The biggest change in the “guts” of the phone is the Apple designed A4 processor (costing $10.75) which helps run all the software. It is capable of multi-tasking – you can listen to music as you browse the web at the same time. The chip along with the DRAM memory ($13), just like in the previous 3GS model, is made by Samsung of Korea. Samsung is a big winner in the iPhone 4 supply chain — it also makes the flash memory ($27 for 16GB) on which your music, photos, movies, and other data is stored.
When you turn the phone on the side, how do your photos, email, or web page turn with it? How does the iPhone sense a shake, twist, or a jab when you play games (see Steve Jobs play Jenga)? Apple engineers use an accelerometer coupled with a gyroscope (the gyro is new in iPhone 4) from STMicroelectronics based in Geneva to sense movement. Together, they cost $3.25, not bad for such cool sensors, eh?
Infineon, based in Germany, provides the baseband – chips that help you make voice and data calls (for $14.05). American companies TriQuint, SkyWorks, Intel, and the Japanese manufacturer Murata all provide radio frequency modules (totaling $8.25) to help send and receive data. Broadcom, based in Irvine CA provides the GPS, WiFi, and Bluetooth capabilities of the iPhone ($9.55); and Cirrus Logic of Dallas, TX provides chips that encode and decode audio ($1.15).
The parts may be inexpensive but considering Apple sold 39 million phones in the last year, even small components add up to big numbers for these suppliers. In all, iSuppli’s teardown estimates a total parts cost to be $187.51.
Low costs and backed by a robust national technology policy, Taiwan is a leading center for IC design, fabrication, packaging, and testing. Some iPhone suppliers like Broadcom (the GPS/WiFi/Bluetooth chipset designer) are “fabless” i.e., they design but do not have the facilities to manufacture these chips. They rely on their foundry partner, Taiwan Semiconductor Manufacturing Corporation (TSMC) to fabricate their chips. Even those iPhone suppliers that have their own fabrication facilities like Texas Instruments, Dailog, Infenion, or Skyworks routinely contract chip manufacture to TSMC. Little wonder that TSMC is the largest chip foundry in the world. Even the parts required to assemble the logic board such as the “substrate” and “copper-clad laminates” (these are inputs to the familiar PCBs on which chips are placed) are sourced in Taiwan, an island about twice the size of New Jersey.
They cannot make enough of it
All the parts for the iPhone eventually make their way to Foxconn’s (Apple’s assembly contractor) manufacturing complex in Shenzhen, China. While the major parts of the iPhone 4 — chassis, glass panels, display, touch screen, and logic board fabrication are done by machines, the final assembly is done by hand. Most likely workers are following a precise set of steps (put together by Apple’s design & engineering teams) to assemble the iPhones. Foxconn, a subsidiary of Hon Hai Precision Industry of Taiwan, assembles about 137,000 iPhones a day. That’s about 12.3 million a quarter, not enough to keep up with Apple’s most recent quarterly sales (Q3 of 2010) of 14.1 million iPhones!
Foxconn was in the news all Summer of 2010 for the spate of worker suicides in its Shenzhen facility related to work stress. Workers complained of long work hours and abusive superiors for meager pay (see Gizmodo’s expose with pictures). Since then, Foxconn has responded with program’s to improve worker morale and a 30% increase in pay. Even with the 30% increase, with the average worker makes $176 a month.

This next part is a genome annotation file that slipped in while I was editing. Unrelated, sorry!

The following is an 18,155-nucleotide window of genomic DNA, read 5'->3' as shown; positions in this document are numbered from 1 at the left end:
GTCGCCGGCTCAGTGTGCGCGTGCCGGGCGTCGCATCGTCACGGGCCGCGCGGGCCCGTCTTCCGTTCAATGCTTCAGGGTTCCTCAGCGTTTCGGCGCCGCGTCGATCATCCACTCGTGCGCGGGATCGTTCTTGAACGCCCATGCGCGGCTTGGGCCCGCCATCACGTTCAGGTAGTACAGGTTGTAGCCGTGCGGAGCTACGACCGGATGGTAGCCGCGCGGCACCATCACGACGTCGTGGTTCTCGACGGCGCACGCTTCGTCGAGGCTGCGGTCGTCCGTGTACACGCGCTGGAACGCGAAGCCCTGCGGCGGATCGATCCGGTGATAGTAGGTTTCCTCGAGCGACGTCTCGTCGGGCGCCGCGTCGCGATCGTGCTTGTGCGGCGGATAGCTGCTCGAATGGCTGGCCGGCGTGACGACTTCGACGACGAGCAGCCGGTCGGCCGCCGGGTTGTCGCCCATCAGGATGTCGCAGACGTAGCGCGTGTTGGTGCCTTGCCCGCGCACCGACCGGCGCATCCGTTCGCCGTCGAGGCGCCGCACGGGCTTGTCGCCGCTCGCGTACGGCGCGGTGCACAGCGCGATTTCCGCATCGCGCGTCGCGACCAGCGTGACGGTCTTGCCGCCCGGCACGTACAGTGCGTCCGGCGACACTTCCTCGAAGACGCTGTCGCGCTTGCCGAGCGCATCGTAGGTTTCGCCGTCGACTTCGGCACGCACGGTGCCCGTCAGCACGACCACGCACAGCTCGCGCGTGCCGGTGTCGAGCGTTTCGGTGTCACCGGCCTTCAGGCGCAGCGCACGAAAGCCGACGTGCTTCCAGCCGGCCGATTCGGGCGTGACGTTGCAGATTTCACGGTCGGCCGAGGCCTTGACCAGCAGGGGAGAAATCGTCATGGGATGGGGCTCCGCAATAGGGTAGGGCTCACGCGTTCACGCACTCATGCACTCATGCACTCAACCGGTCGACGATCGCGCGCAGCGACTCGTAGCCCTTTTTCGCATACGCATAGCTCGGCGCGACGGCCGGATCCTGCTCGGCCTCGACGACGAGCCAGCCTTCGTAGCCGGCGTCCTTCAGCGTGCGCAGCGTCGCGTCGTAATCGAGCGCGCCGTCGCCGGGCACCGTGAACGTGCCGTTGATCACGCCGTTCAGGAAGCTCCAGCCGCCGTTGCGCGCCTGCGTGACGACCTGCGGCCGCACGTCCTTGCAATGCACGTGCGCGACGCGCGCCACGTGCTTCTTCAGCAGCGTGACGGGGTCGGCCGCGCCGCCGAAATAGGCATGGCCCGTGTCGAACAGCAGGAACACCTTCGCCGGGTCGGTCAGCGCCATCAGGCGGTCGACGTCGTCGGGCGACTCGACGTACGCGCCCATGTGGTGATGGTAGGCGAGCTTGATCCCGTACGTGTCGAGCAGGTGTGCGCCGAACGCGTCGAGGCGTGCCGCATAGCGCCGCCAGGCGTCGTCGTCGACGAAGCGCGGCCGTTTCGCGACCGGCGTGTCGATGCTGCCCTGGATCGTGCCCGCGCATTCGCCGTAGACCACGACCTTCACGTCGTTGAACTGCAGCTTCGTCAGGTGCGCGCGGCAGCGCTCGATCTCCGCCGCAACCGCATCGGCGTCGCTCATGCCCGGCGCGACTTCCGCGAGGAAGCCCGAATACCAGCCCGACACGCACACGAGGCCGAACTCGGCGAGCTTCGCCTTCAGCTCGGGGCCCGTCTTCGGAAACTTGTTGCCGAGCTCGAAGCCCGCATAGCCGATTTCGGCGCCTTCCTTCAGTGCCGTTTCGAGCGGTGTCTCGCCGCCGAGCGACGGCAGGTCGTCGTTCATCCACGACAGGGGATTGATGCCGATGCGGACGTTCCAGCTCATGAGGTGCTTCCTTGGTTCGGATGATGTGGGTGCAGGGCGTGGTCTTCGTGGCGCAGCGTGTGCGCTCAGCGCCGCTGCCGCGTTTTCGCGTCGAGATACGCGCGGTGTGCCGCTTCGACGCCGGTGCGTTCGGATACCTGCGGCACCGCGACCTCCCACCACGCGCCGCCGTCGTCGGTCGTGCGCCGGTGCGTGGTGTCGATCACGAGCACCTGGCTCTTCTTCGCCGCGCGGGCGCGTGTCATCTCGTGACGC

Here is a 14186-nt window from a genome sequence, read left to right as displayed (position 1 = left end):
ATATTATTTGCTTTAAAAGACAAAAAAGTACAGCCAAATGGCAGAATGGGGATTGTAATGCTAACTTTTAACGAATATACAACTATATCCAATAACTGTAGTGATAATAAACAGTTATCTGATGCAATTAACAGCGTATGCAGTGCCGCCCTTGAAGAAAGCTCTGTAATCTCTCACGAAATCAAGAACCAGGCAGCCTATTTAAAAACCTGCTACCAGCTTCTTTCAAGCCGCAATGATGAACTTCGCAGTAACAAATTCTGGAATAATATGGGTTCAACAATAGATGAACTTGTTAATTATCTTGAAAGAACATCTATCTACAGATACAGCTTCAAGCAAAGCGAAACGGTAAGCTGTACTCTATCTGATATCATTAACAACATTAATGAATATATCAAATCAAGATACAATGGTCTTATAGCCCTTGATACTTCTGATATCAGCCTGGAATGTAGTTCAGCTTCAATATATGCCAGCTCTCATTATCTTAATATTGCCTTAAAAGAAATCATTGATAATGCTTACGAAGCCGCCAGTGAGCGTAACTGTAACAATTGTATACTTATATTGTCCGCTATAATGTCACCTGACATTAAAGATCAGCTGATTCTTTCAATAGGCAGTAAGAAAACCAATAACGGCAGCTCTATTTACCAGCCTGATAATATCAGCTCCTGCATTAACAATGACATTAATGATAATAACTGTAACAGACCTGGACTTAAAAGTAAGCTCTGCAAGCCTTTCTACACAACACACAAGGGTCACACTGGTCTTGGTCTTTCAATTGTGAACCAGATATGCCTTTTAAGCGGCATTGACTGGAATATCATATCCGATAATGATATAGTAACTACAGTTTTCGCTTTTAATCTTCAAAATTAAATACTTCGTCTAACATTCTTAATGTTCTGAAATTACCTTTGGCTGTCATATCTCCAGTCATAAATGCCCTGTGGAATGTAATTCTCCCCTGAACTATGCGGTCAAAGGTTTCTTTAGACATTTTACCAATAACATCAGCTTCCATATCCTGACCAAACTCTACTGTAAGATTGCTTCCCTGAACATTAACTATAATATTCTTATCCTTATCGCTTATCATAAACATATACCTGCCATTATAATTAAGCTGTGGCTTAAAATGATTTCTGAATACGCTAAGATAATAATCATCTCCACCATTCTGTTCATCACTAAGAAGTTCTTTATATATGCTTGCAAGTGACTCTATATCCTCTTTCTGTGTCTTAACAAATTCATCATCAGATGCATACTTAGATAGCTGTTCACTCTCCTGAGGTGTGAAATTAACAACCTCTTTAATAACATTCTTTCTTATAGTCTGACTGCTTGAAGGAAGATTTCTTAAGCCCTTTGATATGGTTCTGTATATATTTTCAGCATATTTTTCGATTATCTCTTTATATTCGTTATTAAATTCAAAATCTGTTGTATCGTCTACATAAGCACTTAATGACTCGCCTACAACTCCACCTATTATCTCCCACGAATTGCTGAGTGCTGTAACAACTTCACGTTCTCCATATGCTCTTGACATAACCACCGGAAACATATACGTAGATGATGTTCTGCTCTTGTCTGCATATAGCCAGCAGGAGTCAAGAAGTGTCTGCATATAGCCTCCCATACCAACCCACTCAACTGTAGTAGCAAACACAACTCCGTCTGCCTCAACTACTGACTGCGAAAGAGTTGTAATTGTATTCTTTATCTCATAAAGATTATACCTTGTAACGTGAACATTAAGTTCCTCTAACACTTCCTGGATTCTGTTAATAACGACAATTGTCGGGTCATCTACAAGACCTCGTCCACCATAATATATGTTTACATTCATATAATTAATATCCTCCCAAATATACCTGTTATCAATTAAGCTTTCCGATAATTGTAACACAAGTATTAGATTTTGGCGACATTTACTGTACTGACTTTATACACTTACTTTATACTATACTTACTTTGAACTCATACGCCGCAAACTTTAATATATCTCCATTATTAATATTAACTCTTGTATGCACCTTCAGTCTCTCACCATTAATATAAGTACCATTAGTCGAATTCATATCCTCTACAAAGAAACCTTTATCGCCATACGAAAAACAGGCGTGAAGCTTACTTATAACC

Once the phones are put together, the iPhone is distributed via Apple’s own retail network, wholesalers, resellers, and carriers in 89 countries in partnership with 166 carriers.
…and one more thing
Here is a back-of-the-napkin calculation (see Note 4) of the profits Apple makes on each iPhone:
|Revenue per iPhone||$629.65|
|Research & Development||$17.00|
|Selling, General, & Administrative||$53.52|
|Misc Costs (Distribution, Licensing, Warranties, etc.)||$94.45|
|Profit before taxes||$270.63|
Apple sold 39.98 million phones last year. If $270.63 is in the ballpark, then Apple made $10.82 billion profit on the iPhone, 60% of the overall pre-tax profits of $18.38 billion. This is phenomenal considering the iPhone did not exist four years ago!
Steve Jobs was quoted describing the Mac OS X’s Aqua user interface: “We made the buttons on the screen look so good you’ll want to lick them.” It’s better than that. It seems Apple has no trouble having us pay $600 for an iPhone. It’s quality materials, precision manufacturing, and oh, if it adds to your steez, why not?
Contact Ram Ganeshan at ram.ganeshan[at]mason.wm.edu or @RamGaneshan on Twitter
1. The content for this section is based on my many interviews with industry insiders.
While it is impossible to determine exact manufacturing locations for all the components from public sources, published reports and press briefings (unconfirmed by Apple) identify suppliers in many instances. For example, Taiwan’s Digitimes reports here on details of iPhone 4’s Taiwanese suppliers.
3. Balda is a German company that holds a major stake in TPK. TPK is listed on the Taiwan Stock Exchange (Stock Code 3673) but has manufacturing facilities in Xiamen, China. In all likelihood, the touch screens are made in the Xiamen facilities.
4. For the year ending September 25, 2010, Apple sold 39.98 million iPhones and made $25.179 billion on them – that is $629.65 per phone sold. The cost of parts and assembly are from iSuppli’s estimates from teardown reports. Apple spent 2.7% of Sales on Research and Development and 8.5% on Selling, General, and Administrative Costs. So for every iPhone it averages out to $17 and $53.52 for R & D and SG & A respectively. From my own experience working with firms, I estimate the cost of logistics and distribution, returns management, and warranties, i.e., moving the components to China, phones from China to the stores (“shipping and handling”), paying for inventory, obsolescence, pilferage, fixing phones (given iPhone 4’s antennagate), etc., at about 10-20% of sales. I use 15% to get the $94.95 estimate, although I suspect it is a little bit more than that.